All the panels, edges and splitting lines are manually polished and filed to the best possible surface fineness. After applying the paint, the surface has to be buffed by real car wax so that the finish is exceptionally smooth and shinny. The process is in fact very similar to the painting of a real car.


Photo etching metal pieces are being used for delicate parts that cannot be replicated precisely by injection plastic/metal such as mesh grill, tow hook and latches. The photo etching metal pieces will give a realistic shape in the scale but they are expensive to produce which will greatly affect the production cost and therefore no mass market product will implement this feature. Motorsport series apply photo etching metal pieces in many areas in order to give the model a realistic appearance.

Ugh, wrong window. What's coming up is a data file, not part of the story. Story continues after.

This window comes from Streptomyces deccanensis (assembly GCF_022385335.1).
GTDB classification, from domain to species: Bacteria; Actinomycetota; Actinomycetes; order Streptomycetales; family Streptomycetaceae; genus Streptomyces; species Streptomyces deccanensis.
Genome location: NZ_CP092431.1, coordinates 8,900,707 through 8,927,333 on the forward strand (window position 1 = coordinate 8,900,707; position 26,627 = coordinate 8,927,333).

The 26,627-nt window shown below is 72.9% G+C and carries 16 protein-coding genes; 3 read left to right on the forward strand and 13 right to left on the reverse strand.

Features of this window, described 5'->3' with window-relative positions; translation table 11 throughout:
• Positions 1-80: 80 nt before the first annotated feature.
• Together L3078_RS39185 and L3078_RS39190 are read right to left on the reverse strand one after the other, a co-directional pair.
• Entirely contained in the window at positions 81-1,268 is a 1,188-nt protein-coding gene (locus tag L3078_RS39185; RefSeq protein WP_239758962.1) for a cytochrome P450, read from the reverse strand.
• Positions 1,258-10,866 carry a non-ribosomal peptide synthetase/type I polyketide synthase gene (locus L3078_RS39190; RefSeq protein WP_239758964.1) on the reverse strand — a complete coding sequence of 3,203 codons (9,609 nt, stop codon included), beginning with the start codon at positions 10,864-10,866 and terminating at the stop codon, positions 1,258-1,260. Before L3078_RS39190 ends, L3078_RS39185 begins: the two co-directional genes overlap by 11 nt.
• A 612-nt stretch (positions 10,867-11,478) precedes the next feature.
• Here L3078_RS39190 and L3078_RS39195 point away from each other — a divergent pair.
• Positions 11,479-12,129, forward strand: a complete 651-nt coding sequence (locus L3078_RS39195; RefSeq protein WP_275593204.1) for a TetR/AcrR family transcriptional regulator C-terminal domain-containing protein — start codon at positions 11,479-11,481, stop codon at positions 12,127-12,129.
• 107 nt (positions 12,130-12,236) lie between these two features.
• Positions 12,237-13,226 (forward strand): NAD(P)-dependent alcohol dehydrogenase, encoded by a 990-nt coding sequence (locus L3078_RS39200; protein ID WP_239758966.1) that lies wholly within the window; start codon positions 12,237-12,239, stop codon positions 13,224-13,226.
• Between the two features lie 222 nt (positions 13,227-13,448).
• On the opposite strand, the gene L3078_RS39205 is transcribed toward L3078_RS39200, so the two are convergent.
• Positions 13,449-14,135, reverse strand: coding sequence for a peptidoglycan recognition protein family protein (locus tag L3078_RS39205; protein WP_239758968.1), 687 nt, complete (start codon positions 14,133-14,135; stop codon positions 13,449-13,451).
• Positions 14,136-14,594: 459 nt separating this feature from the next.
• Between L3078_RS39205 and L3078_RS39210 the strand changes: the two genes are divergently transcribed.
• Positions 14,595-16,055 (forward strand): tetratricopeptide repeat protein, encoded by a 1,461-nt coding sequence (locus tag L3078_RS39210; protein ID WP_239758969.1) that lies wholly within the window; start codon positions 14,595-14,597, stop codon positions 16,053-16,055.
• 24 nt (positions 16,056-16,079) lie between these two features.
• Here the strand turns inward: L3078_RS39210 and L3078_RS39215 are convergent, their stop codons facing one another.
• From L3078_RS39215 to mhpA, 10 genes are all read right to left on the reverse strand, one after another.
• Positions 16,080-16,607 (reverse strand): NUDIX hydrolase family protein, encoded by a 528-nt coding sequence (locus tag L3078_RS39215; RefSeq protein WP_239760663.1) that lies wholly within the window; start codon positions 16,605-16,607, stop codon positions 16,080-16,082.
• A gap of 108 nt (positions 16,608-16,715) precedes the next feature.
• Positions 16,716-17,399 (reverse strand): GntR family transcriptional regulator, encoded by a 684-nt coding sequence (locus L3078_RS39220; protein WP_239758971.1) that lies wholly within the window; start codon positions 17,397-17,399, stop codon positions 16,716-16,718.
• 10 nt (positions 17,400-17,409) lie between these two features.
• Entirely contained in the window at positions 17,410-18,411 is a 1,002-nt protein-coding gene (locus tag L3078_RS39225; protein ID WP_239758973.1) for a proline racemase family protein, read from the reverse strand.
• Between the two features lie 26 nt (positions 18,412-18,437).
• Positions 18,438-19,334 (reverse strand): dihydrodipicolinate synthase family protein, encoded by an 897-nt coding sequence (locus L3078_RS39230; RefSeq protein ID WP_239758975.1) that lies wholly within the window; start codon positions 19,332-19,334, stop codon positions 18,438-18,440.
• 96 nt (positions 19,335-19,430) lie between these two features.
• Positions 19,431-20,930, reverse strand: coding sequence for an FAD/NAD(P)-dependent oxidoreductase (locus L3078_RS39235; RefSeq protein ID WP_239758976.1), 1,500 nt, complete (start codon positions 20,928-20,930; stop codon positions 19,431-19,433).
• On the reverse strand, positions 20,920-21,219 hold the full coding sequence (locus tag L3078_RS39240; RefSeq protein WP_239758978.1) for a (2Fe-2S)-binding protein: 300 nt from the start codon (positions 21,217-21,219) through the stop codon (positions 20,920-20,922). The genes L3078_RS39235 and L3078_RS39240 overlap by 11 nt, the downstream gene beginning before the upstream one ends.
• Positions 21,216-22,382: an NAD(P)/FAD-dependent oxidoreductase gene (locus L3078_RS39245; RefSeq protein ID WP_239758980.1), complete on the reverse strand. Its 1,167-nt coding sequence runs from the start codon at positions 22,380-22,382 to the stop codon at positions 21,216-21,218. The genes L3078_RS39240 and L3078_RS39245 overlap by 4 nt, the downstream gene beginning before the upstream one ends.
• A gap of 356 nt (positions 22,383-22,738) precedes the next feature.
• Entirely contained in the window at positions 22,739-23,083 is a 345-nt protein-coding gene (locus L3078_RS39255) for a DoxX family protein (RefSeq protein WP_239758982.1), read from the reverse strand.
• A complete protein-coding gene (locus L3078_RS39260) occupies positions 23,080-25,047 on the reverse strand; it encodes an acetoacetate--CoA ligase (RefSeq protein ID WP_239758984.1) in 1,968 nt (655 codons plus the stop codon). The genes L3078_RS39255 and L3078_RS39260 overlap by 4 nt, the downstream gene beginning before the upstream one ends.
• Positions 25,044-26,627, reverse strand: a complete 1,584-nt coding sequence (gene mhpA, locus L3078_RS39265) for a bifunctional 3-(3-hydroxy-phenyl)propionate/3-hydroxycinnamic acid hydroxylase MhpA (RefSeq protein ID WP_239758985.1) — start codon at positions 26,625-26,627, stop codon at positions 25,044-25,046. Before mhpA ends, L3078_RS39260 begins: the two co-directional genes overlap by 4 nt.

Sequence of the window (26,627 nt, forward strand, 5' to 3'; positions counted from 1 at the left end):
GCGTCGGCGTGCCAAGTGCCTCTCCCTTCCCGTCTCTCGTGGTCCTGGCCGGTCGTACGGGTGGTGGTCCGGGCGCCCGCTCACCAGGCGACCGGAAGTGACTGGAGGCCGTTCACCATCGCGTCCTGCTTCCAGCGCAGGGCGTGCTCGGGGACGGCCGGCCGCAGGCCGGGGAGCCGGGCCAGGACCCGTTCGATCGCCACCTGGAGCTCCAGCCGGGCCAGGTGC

Also another important feature on the Motorsport series that we put high emphasis on is the wheel and brake. The brake disc rotors are made of photo etching metal, put together piece by piece and then placed on a rotating platform to manually sand in the hairline texture to simulate the exact braking surface found on the real brake rotor.  AUTOart also produces wheels for real car application for use in racing and street, so these wheel experts are also utilized in the factory for the development of the model car’s wheels. This is how we can ensure that the wheels on our model cars are being replicated in the best possible scale, contour and finishes.  Many car designers would emphasize the wheel is the soul of the car, making the wheels correctly and nicely on a model car is one of the most important mission for AUTOart. In summary, the introduction of Motorsport series has elevated the standard of quality of a racing die cast models car that retails within the range of a hundred dollars.